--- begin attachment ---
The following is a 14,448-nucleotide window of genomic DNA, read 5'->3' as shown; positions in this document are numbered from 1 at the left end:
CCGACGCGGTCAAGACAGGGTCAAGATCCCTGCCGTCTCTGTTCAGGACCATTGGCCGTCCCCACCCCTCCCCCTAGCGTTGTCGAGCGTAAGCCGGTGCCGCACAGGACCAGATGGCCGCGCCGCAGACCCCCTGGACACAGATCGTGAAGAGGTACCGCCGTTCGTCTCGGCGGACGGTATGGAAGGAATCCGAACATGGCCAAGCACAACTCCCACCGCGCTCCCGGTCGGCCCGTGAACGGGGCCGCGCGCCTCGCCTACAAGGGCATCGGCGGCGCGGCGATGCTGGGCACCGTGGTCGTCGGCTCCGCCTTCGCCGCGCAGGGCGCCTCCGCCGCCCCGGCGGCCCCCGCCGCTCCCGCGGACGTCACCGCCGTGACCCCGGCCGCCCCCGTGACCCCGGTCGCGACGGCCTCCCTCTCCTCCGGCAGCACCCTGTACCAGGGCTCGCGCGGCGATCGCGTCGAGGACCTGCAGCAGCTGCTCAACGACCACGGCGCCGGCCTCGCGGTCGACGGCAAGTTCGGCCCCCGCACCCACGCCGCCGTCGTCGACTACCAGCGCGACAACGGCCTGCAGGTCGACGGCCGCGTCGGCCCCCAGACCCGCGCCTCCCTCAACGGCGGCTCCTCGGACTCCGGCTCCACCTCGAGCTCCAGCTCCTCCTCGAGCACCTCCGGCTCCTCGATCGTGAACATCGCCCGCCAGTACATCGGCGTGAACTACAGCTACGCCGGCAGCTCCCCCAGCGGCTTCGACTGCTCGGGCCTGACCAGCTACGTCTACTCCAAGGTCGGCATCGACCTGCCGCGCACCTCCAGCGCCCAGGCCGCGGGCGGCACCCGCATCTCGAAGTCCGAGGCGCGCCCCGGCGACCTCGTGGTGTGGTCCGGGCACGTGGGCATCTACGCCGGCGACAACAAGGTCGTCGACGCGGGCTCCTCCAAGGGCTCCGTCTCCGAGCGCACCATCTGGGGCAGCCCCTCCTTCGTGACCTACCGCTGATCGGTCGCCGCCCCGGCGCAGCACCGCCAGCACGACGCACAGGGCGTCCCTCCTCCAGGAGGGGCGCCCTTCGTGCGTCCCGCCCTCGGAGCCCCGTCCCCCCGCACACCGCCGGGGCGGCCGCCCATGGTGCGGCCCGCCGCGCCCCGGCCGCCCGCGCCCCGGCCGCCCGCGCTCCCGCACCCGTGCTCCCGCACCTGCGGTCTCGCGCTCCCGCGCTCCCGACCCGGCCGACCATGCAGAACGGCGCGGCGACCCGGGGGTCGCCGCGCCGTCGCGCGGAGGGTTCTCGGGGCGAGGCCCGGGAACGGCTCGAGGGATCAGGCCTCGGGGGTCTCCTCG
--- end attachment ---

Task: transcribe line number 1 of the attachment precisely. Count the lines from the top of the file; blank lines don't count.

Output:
The following is a 14,448-nucleotide window of genomic DNA, read 5'->3' as shown; positions in this document are numbered from 1 at the left end: